Wednesday, August 19, 2009

On Eccles Pike

We visited Eccles Pike a few weeks ago but I've only just got around to writing a post about it. We set out towards Leek and across the Roaches to Buxton then taking the A5004 towards Whaley Bridge. This road is also called Long Hill - and it certainly is! We turned just before Whaley Bridge towards Chapel-en-le-Frith and the little road up to Eccles Pike is off this road.

This is Combs Reservoir from the small car park at the foot of Eccles Pike. The hill in the background is Combs Moss. Castle Naze an ancient iron age Hill Fort lies to the far left of the hill.

Eccles Pike is cared for by the National Trust and it is free to walk to the summit - it isn't a long climb up and only takes about 5 minutes from the roadside.

We made friends with an old farm cat who came to see what we were doing sitting on the little bench near the gate - well we were eating our lunchtime picnic and he was more interested in that than us!

The views from the top are amazing even in the fine 'mizzle' that surrounded and dampened us.

Near the top and we can just see the topograph which gives a 360 degree panorama of the surrounding countryside.

It is made of bronze and was cast by Ted McAvoy of local firm Leander Architectural, in nearby Dove Holes, using motifs desgined by the children of Chaple-en-le-Frith Infants School

From the summit, on a clear day you can see the Peak District to the East and Manchester to the North as well as views across Cheshire and out towards Wales.

The name Pike means 'pointed hill' but no one knows why the hill was called Eccles - except that it may be something to do with Eccles near Manchester famous for its little currant cakes which, when we were children, were always called 'dead fly' cakes - much like Garibaldis were always 'dead fly' biscuits.

A last look at the views and then it was time to go back towards the car, this times we headed towards the wooded area at the base of the hill. It looked so inviting!

The Eccles Pike Fell Race, apparently one of the oldest established fell races in the country is held in August and as I write this post I've just found out that it is happening today Wednesday 19th August at 7.30p.m.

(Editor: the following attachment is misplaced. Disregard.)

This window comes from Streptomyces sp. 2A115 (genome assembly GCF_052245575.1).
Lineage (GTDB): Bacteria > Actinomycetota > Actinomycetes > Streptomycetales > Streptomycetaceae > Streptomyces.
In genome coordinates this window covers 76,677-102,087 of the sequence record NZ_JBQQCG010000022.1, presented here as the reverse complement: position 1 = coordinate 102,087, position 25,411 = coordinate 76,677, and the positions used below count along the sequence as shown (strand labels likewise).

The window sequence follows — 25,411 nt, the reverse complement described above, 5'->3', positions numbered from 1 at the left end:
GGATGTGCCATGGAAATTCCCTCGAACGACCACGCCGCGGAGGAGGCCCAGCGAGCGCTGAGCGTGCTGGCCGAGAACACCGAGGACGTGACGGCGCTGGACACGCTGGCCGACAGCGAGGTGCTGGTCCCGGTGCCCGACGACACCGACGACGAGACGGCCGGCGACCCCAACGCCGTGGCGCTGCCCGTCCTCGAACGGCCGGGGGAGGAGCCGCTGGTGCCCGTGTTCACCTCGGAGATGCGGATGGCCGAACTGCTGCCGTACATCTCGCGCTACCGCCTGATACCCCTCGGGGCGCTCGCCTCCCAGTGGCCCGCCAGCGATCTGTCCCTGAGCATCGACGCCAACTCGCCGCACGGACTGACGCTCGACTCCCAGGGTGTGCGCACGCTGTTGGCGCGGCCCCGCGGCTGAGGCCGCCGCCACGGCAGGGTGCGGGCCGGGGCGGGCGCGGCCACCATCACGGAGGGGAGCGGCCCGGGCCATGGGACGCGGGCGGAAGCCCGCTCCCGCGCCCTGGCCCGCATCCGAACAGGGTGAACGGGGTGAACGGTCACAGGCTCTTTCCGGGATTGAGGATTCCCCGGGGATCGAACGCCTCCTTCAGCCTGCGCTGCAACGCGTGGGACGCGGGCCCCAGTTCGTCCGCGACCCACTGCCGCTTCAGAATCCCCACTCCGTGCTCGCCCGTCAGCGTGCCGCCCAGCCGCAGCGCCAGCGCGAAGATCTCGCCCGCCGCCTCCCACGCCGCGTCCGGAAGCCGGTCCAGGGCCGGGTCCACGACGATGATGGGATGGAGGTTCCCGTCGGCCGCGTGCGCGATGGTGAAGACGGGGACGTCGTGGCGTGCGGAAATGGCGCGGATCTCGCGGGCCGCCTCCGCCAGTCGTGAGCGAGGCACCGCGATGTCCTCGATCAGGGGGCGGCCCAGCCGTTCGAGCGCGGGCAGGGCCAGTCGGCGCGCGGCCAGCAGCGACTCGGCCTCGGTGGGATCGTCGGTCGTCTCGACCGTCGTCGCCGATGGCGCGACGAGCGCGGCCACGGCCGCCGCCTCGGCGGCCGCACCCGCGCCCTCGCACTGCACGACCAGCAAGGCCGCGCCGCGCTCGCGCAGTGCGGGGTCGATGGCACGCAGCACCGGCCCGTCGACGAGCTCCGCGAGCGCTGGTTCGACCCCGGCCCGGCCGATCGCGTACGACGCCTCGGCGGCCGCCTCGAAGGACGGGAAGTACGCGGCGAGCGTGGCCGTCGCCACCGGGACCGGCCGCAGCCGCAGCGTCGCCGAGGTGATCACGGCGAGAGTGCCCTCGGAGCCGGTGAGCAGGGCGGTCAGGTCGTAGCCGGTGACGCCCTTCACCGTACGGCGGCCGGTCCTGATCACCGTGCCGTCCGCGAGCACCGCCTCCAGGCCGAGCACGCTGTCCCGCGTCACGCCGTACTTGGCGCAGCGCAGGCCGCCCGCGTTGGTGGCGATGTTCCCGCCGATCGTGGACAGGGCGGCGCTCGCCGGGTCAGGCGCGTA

1. Beautiful scenery Rosie ~ thanks for sharing your walk.

    Marie x

  2. After Norfolk, I am very any hill, even a slight incline hard to tackle!! I love big hills with fabulous rewarding views. Great to see you out and about again after the marathon decorating stint!!

  3. It looks like such a lovely place to visit and reminds me of one of a favourite tv series, "All Creatures Great and Small". My mother used to make these little currant cakes that were almost like a pancake and she cooked them in a frying pan - delicious!


  4. Hi Rosie, The views of your trip are breathtaking. Thanks for allowing me to tag along on your wonderful journey...
    be Well, be Happy :D

  5. Thanks for another great afternoon!

  6. Beautiful, beautiful views, Rosie. It must have been a very clear day (I know that's not always the case in England, jsut as it is in Holl.!) Thanks for sharing:)

  7. Fabulous would this view be in a thunderstorm..amazing I is the weather in your garden..we are having the hottest day of the year in ours...:)

  8. Lovely walk, although the cat might have given Edward a little too much to think about!

  9. Seeing all that green English countryside sure does make me wistful for my homeland, but I enjoyed the "walk" and the beautiful scenery.

    Strange that you should mention Eccles cakes.... I was thinking earlier this week that it's been a long time since I made them and I really should make them again... soon!